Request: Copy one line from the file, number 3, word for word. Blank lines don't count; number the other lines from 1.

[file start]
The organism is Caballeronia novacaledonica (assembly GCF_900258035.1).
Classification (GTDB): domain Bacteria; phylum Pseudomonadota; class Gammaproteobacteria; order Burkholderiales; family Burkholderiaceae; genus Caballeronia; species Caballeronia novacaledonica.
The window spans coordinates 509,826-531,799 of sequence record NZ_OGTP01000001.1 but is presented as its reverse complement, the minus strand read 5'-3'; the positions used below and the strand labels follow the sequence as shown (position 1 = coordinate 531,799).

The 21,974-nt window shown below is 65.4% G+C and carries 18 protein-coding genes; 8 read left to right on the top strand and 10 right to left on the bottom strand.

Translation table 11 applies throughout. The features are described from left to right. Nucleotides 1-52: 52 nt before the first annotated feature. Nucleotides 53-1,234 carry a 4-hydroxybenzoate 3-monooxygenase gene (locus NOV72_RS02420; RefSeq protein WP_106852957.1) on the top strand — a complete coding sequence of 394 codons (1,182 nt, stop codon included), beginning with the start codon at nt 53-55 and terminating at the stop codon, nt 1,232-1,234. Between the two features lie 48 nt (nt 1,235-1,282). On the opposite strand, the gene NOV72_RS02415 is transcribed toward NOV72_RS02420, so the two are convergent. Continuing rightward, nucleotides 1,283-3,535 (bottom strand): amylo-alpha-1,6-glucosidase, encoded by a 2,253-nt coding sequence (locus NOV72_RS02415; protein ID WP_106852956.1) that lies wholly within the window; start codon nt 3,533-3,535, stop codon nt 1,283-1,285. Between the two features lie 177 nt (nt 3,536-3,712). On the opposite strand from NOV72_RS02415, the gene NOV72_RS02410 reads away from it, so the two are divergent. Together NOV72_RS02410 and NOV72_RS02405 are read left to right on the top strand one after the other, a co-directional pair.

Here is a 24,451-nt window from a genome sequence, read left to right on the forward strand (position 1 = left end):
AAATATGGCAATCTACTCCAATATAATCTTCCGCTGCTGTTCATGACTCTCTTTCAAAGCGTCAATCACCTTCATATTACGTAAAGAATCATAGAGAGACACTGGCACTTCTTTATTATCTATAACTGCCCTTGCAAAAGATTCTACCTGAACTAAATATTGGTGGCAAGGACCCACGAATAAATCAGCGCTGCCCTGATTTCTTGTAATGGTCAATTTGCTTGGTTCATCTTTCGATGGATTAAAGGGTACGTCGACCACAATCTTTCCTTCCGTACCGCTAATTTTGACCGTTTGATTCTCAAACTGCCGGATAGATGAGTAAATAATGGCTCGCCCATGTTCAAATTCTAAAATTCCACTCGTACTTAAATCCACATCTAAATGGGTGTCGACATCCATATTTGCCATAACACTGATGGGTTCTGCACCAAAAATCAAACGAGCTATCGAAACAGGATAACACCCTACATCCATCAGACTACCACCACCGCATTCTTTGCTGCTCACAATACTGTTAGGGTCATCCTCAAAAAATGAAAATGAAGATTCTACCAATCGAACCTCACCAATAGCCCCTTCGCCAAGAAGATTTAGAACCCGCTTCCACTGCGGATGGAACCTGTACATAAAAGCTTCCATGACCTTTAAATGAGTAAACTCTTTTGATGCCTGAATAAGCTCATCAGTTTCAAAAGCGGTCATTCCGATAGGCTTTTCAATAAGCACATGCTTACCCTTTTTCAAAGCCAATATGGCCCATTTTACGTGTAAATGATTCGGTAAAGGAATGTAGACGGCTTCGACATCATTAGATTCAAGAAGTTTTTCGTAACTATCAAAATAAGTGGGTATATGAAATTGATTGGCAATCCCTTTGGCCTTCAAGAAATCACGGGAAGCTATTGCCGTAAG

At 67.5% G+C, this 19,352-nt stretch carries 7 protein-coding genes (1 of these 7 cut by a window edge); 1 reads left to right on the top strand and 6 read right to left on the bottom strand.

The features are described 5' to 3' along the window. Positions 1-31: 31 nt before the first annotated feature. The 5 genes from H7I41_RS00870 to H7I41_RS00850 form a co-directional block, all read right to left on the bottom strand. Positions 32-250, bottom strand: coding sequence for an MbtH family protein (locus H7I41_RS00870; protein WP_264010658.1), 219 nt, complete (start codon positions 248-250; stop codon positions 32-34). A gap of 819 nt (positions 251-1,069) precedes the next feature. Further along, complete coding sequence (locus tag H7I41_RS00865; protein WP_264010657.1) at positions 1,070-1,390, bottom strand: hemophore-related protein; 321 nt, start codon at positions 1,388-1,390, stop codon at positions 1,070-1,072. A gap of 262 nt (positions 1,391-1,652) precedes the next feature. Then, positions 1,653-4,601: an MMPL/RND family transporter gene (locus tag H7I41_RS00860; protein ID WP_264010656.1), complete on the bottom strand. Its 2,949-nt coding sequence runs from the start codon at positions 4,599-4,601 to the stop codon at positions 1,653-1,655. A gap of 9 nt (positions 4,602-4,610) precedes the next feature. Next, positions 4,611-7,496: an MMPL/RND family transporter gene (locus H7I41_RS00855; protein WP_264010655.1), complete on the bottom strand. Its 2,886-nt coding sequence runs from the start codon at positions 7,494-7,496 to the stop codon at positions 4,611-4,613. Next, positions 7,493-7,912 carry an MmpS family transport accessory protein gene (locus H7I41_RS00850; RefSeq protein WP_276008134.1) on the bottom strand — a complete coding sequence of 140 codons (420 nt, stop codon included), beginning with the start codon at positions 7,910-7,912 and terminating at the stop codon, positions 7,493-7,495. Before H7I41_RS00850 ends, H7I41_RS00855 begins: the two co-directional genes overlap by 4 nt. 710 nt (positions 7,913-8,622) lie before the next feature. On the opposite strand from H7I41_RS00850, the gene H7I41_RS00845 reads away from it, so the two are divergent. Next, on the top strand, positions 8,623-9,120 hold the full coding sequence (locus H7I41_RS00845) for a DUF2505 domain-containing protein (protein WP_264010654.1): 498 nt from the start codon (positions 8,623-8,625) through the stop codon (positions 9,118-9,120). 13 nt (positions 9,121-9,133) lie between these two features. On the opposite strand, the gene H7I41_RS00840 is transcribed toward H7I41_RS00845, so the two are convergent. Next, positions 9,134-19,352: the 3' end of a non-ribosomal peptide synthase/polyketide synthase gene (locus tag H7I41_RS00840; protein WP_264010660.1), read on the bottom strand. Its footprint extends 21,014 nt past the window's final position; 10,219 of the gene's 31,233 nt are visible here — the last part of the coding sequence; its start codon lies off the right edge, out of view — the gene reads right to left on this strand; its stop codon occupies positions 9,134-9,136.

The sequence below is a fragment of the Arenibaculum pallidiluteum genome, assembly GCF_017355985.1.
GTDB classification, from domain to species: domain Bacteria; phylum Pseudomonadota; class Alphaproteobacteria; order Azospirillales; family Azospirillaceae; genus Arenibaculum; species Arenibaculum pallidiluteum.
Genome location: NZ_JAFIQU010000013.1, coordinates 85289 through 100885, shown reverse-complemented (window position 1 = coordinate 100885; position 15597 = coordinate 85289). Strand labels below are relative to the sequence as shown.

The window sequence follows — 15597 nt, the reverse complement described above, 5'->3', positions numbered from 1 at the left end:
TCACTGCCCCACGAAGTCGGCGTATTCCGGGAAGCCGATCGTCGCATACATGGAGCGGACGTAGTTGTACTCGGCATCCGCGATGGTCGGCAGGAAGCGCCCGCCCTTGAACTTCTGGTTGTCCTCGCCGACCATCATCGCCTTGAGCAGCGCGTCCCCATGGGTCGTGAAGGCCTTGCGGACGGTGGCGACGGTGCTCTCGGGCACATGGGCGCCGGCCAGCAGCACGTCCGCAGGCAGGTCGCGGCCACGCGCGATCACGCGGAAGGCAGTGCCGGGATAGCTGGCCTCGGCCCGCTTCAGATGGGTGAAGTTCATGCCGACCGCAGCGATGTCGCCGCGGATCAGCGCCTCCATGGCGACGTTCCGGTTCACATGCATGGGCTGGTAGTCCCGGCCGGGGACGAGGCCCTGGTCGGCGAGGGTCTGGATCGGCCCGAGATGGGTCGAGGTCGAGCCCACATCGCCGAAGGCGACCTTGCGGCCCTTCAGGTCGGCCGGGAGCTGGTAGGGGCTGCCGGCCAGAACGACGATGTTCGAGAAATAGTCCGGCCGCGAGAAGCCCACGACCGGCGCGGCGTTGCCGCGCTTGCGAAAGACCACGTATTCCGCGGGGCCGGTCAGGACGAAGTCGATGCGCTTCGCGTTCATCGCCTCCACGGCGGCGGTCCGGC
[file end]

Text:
The window spans coordinates 509,826-531,799 of sequence record NZ_OGTP01000001.1 but is presented as its reverse complement, the minus strand read 5'-3'; the positions used below and the strand labels follow the sequence as shown (position 1 = coordinate 531,799).